The cat began appearing in our yard over the winter - a weekly or every other sighting as it passed quickly through the area. Once or twice we found cat prints on the engine hood of our vehicles. He (or she) is a small, delicate, gray with grayer striping animal who has never ever evinced the slightest interest in striking up a relationship with either mars or me - not even a passing one.

As the weather warmed and (a) more birds appeared at our feeders and (b) the underbrush within which he/she could hide became spring-season think, the gray grimalkin became pretty much a regular in that one particular portion of our property.

Our neighbor J* - who drops by daily as a part of his dog walks with E*, his docile pit bull - says that the cat lives one street over and has a fence-free, straight commute through the adjoining acreage into our hunting preserve.

Concurrent with (a) and (b) above its movements had become almost exclusively panther-like - slinking stealthily, below the radar, underneath the potted petunias that decorate the south side of our driveway. Then, darting across the tarmac, it dove into the hydrangea that grows adjacent to our bird-feeding tree - the main gathering place in our yard for pigeons and other ground-feeders.

Frequently Mars and I would sit on the shaded pathway next to the blue-flowered bush totally unaware of the cat's presence until the large green leaves would being to move in a way that could not be inspired by the wind. A careful check of the hunting shelter would reveal a glimpse of gray fur pulled tight by the tensing muscles beneath it.

Suddenly the stalker would lunge into the open and the birds would take to panicked flight, cooing excitedly and scattering feathers. The cat would stare at the now empty space around him or her with a look of total disbelief at its failed attempt.

But this time it worked. And Mars and I were not there to see it.

We had just returned from shopping and delivered the first wave of bags containing the perishables into the house and into our refrigerator. There being but two more to retrieve I went out by myself and spotted to my left the sinewy gray stripes returning to its home.

I looked to the right and saw the pile of torn feathers under the feeders. Then, as I looked along my imagined path from the murder scene to the escape route, I saw the exsanguinations in the perennial bed, and the blood trail across our driveway.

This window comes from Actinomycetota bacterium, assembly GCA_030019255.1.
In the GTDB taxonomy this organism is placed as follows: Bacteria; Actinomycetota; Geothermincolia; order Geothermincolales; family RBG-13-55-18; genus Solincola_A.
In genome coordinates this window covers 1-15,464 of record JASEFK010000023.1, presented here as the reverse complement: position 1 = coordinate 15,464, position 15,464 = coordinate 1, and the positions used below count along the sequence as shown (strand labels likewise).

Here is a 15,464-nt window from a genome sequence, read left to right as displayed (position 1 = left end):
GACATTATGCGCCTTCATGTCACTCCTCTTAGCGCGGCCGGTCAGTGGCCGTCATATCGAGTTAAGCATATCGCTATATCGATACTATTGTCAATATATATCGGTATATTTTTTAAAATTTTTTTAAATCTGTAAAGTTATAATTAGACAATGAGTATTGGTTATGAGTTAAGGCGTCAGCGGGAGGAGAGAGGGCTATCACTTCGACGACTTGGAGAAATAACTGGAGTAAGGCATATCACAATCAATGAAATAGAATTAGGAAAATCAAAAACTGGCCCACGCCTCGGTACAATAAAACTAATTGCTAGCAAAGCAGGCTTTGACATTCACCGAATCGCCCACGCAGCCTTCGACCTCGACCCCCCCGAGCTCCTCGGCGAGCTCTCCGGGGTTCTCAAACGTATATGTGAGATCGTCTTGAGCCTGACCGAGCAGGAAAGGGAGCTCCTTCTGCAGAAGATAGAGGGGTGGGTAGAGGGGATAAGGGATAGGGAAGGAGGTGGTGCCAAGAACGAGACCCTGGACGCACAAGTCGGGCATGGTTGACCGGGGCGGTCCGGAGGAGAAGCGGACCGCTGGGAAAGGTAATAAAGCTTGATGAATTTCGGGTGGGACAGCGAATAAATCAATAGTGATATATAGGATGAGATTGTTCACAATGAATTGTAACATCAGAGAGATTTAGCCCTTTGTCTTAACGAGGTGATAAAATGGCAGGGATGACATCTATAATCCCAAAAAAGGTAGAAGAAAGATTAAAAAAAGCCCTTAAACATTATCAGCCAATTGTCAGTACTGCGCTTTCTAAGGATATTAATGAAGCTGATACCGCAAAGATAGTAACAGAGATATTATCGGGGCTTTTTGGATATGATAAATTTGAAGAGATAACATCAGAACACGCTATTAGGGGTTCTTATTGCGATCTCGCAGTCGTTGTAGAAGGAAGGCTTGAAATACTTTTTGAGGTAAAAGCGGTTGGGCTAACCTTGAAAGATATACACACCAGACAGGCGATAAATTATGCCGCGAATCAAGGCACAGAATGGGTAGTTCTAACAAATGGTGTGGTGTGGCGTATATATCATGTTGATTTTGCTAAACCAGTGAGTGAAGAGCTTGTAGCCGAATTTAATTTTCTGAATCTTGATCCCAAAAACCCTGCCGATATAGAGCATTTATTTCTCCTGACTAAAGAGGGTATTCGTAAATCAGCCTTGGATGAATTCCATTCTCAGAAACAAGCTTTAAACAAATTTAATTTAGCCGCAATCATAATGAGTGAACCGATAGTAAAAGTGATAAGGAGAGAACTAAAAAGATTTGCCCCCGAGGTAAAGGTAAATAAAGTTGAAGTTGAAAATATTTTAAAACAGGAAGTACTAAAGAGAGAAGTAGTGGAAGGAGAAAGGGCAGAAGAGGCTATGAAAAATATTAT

I quickly called Mars out to witness the results of the carnage that had been committed in our absence. Then, because I doubted I could get Marg Helgenberger in a tank top to do it, I forensically documented the crime scene. Even though I did not hear that loud "Fwump!" sound that accompanies such photographic efforts on television, I think the evidence will still hold up in court.
Although I suspect that, for whatever reason, the case will never actually come to trial, I do not think that the pictorial evidence will be wasted. I am hopeful that a reality show could be in the offing for both of us, and the kitty. Just think of it as "NOVA" modified into a disgustingly bloody police procedural program - "C.A.T. - C.S.I. Wethersfield."
I know at least one of us is willing and able. The gray assassin was lurking furtively at its post under the hydrangea the very next morning when I went outside. Now if I can just get Mars to pick up a couple of those close-fitting sleeveless tops, we should be well on our way to becoming the next "must see TV."

Tuesday, June 15, 2010

(Largely) Let It Be

Frequently Mars and I are unsure as to the identity of many of the perennial flowers we grow on our property.

It is not because we are ignorant of floriculture. In general we know what the plant is when we put it into the ground, and roughly what it can be expected to do. We apparently just don't consider it vital enough information to store it in our long-term memory neurons.

Nor is it because our gardens are unplanned. They are - to a degree. Then inevitably a friend gifts us with a new shrub. Or an abandoned plant begs to become a member of our forever family. And we find a place for them.

But this time we know exactly what we are talking about. It is a "mophead" type, "Endless Summer" hydrangea. It is the plant that's confused. Actually it knows that it's a hydrangea. It just can't decide what color it wants its flowers to be.